Year-on-year, exports fell to €22.17 billion from €22.35 billion. The main contributions to contraction came from energy products (contribution of -1.9 points), other goods (-1.3 points), non-chemical semi-manufactured goods (-0.7 points) and chemical products (-0.6 points). By contrast, sales of the automotive sector (contribution of 2.2 points), manufactured consumer goods (1.2 points), consumer durables (0.4 points) and food, beverages and snuff (0.4 points) rose the most.
Exports to the European Union accounted for 65.9 percent of total exports and increased by 3.8 percent year-on-year, as sales to the euro area went up by 1.6 percent, while those to the rest of the EU countries grew by 11.9 percent. The destinations with the biggest positive contribution to the annual variation of exports were: Germany (+10.9 percent) and the UK (+12.3 percent), while those to France fell (-1.2 percent). Meanwhile, exports to countries outside the European Union accounted for 34.1 percent of total exports and dropped by 8.6 percent over the same month last year. By region, shipments to North America (-6.9 percent), Latin America (-2.2 percent), Asia excluding Middle East (-19.8 percent) and Oceania (-11.4 percent, despite higher exports to Australia by 6.2 percent) declined. By contrast, those to Africa (+1.6 percent, mainly due to the increase in exports to Morocco by 19.6 percent) and Middle East (+23.7 percent, due to the growth in exports to Saudi Arabia by 20.5 percent and to UAE by 5.8 percent) increased.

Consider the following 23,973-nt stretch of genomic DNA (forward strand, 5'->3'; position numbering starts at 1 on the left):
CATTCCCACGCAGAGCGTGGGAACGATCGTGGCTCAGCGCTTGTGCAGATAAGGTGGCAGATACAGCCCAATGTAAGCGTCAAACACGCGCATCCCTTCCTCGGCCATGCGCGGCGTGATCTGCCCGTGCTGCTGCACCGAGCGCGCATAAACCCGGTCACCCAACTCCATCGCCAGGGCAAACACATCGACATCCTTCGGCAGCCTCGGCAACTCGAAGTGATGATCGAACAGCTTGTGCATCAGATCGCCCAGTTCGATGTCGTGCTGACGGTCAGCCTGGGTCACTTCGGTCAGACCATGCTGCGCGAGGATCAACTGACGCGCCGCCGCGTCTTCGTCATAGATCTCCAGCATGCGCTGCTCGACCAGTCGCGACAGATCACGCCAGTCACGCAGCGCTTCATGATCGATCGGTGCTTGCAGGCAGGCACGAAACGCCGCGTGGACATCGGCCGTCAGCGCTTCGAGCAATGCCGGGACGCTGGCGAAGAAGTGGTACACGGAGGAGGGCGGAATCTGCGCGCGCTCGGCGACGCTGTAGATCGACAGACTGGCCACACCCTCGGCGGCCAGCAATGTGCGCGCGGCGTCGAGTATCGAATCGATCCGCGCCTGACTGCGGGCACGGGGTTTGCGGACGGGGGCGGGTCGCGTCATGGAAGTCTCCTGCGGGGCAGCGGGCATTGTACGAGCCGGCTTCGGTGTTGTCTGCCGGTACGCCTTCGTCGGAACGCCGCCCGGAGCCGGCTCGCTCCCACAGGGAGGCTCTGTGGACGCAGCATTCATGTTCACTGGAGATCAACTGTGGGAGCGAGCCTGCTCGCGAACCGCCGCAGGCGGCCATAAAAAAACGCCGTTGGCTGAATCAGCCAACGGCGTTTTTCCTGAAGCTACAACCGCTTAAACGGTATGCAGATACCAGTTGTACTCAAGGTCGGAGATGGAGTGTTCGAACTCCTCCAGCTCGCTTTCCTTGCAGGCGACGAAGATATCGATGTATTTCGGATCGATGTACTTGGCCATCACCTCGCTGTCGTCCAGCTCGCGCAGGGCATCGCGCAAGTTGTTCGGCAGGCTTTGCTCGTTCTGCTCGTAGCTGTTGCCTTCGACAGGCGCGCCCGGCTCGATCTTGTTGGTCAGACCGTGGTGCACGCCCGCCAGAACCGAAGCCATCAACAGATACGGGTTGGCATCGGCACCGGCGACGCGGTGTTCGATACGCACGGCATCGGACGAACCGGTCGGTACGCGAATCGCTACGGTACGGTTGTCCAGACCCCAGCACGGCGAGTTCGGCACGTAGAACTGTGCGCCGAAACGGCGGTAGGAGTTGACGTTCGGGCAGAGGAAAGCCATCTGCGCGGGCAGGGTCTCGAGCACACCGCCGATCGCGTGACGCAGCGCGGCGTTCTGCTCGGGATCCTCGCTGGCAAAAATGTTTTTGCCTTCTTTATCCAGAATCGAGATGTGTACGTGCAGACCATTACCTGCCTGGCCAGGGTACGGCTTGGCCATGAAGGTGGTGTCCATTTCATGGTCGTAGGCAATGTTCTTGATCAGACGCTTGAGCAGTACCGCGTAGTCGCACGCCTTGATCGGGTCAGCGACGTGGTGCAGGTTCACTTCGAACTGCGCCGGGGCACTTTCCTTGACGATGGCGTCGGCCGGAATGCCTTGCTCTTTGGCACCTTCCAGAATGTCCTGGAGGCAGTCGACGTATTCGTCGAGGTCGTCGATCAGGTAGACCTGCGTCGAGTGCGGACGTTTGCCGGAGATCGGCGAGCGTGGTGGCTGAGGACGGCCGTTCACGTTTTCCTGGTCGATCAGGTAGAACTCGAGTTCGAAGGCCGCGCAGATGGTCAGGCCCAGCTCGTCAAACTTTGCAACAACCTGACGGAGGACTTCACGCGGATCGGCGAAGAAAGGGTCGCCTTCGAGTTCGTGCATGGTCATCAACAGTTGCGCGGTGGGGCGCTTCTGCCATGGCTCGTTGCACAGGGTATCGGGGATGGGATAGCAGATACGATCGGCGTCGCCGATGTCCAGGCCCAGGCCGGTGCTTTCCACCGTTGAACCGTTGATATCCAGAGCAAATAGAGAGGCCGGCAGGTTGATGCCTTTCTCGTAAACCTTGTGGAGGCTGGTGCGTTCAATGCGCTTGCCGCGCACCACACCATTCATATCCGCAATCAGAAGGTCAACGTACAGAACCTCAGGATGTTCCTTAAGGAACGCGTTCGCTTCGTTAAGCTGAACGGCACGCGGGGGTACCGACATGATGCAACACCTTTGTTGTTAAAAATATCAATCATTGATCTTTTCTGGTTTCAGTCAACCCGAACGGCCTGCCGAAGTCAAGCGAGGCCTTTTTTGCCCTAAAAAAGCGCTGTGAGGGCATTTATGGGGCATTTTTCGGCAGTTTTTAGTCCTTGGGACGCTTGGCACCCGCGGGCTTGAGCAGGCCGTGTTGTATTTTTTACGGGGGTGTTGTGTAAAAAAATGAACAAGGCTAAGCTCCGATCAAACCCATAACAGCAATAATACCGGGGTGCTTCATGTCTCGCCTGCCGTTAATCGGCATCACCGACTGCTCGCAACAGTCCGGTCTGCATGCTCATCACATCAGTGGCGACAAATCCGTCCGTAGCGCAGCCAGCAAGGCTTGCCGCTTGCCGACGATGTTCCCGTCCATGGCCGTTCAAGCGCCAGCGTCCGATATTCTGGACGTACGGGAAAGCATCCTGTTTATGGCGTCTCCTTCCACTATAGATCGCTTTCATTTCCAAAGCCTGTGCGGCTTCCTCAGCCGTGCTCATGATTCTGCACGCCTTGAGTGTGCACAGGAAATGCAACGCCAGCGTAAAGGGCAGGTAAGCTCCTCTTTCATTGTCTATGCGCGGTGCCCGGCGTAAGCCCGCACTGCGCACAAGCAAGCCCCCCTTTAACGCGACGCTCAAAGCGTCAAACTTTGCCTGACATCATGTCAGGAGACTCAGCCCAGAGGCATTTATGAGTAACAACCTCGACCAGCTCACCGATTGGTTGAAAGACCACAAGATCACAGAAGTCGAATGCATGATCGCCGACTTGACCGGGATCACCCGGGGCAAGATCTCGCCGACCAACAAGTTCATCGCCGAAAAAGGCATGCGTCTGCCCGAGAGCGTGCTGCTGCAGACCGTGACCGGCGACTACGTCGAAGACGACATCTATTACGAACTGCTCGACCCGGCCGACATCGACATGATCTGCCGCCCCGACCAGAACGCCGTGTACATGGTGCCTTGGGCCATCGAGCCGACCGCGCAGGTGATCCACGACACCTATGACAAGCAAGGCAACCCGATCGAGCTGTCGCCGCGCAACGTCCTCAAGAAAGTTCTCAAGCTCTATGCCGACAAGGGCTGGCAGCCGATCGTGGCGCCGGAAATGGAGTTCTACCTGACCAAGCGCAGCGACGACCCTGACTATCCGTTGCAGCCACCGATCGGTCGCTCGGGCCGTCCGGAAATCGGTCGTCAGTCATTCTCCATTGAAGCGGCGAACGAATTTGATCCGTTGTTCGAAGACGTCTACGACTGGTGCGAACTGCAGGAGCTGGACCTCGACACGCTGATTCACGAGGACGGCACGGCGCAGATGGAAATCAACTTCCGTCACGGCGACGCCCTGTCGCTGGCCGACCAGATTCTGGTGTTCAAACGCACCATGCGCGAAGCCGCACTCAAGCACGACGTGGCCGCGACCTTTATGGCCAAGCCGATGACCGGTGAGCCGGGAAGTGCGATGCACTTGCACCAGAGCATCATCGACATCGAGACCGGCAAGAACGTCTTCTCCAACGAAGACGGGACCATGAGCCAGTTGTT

Imports dropped to €24.06 billion from €24.56 billion a year ago.
The non-energy balance showed a surplus of €129.3 million and energy deficit fell by 42.3 percent as a result of the substantial drop in energy prices.
In the first ten months of the year, the value of exports grew 3.8 percent to a record high of €208.43 billion, while imports increased at a slower 3.2 percent to €228.96 billion, thus resulting in a €20.53 billion deficit (-2.7 percent when compared to the same period of 2014).